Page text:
Robotic Process Automation (RPA) vs Machine Learning (ML)

Machine Learning or Artificial Intelligence (AI), and Robotic Process Automation or RPA, both the terms are buzzwords today. AI techniques surround us without even realizing their presence. Automation is revolutionizing business operations for organizations in almost every sector.

The world RPA business size was valued at USD 846 million in 2018 and became the speed-growing part of the worldwide enterprise software market. Also, it is anticipated to register a CAGR of 31.1% in the next five years.

The world artificial intelligence business size was valued at USD 24.9 million in 2018, and it is anticipated to reach a CAGR of 46.2% from 2019 to 2025.

When you look for the trending technologies for 2020, you will find RPA and Artificial Intelligence on the top ten of the list. The trend of machine learning and bots is only going to escalate, which implies that RPA and ML are going to become an invaluable skill to have, and people who take a Machine Learning online course will be in demand.

When you read the above discussion, you find that RPA and AI or ML are quite similar terms and may be interrelated. It is thought that every aspect of automation is related to artificial intelligence. But this is not so. RPA and ML are horizontal techniques, both with different goals and interfaces.

Yes! You are thinking it right. Let’s dive deep into the two terms.

1. What is RPA or Robotic Process Automation?

Robotic Process Automation is an application of technology that is aimed at the automation of business processes, which is governed by business logic and structured inputs.

That means RPA tools can be used to configure software or a robot for manipulation of data, triggering responses, capture and translate applications for processing transactions, and communicating with other digital systems.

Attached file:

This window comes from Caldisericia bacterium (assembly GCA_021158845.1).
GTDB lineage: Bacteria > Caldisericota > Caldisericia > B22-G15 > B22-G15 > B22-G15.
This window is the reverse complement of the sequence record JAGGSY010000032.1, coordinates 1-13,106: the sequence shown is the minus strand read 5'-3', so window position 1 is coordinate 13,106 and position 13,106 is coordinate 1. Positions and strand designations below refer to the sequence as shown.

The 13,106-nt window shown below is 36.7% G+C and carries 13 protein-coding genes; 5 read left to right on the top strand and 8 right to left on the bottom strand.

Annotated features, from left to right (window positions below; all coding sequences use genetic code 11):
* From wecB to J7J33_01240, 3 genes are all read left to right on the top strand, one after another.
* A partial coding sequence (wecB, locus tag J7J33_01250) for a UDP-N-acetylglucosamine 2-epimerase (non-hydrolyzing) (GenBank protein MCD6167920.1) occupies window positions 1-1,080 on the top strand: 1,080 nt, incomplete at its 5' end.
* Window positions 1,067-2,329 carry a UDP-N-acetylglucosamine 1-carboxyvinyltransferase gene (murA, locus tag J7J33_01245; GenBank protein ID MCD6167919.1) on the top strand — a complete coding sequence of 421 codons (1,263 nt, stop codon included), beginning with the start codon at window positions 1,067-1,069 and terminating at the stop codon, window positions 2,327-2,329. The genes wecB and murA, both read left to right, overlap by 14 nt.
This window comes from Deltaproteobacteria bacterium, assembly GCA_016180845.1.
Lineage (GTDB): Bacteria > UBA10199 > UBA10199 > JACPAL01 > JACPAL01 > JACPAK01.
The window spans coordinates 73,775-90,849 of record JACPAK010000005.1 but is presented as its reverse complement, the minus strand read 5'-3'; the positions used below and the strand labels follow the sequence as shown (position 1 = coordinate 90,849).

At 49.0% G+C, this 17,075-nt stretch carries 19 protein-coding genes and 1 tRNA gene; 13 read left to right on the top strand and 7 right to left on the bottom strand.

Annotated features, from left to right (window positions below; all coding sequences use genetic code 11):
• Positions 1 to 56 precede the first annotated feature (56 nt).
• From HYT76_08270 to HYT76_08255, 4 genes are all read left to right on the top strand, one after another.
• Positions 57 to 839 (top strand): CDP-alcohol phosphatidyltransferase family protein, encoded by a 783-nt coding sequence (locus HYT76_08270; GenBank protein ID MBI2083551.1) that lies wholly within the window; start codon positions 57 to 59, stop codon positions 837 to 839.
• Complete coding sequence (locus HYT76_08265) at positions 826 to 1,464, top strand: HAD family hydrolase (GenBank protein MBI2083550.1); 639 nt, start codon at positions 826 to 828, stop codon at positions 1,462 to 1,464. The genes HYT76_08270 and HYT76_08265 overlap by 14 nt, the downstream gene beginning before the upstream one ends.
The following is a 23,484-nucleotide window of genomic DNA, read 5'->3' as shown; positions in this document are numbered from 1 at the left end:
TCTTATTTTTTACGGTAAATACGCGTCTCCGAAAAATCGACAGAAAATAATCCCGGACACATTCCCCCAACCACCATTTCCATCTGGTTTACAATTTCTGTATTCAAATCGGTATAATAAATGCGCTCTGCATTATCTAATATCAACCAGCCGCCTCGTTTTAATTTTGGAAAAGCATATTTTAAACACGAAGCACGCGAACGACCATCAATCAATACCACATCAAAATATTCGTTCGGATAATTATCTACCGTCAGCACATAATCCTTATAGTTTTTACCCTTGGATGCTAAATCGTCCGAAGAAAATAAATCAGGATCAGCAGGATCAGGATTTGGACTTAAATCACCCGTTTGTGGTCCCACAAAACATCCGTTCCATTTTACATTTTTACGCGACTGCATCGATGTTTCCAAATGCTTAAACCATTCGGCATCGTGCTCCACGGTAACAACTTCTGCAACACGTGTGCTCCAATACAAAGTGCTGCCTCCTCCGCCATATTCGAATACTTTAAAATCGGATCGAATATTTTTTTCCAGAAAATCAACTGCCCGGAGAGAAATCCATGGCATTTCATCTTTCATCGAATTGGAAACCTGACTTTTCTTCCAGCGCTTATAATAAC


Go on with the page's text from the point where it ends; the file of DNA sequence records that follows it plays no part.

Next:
Put, mimicking human actions to perform a series of steps that lead to meaningful activity and doesn’t require human intervention is referred to as robotic process automation.

Application of RPA can be made for basic tasks like replying to an email as well as for very complex tasks like deployment of thousands of bots, each meant to automate jobs in an ERP system.

Today RPA is being used in almost every sector that includes supply chain management, human resources, customer service, healthcare, financial services, accounting, and more.

RPA benefits include the accuracy and consistency of the tasks. It reduces manual labor, and the best part is that it requires no or minimal coding. It increases the productivity of a company and reduces costs by eliminating human intervention.

2. What is Machine Learning?

As per the definition given by Arthur Samuel, a pioneer in the field of Artificial Intelligence and the one who coined the term Machine Learning, ‘Machine Learning is a range of study that proffers computers the ability to learn without being explicitly programmed.

Machine learning (ML) is a sub-part of Artificial Intelligence (AI). The two terms can be generally used interchangeably.

Machine learning involves improving the learning process of computers based on their experiences, without any human assistance or without being programmed.

First of all, sound quality or relevant data is fed into the system. Then the computer is trained with the help of machine learning models that are based on the data provided and different algorithms.

The type of data and the task to be done form the basis of selecting an algorithm to train the machine or automate the required task.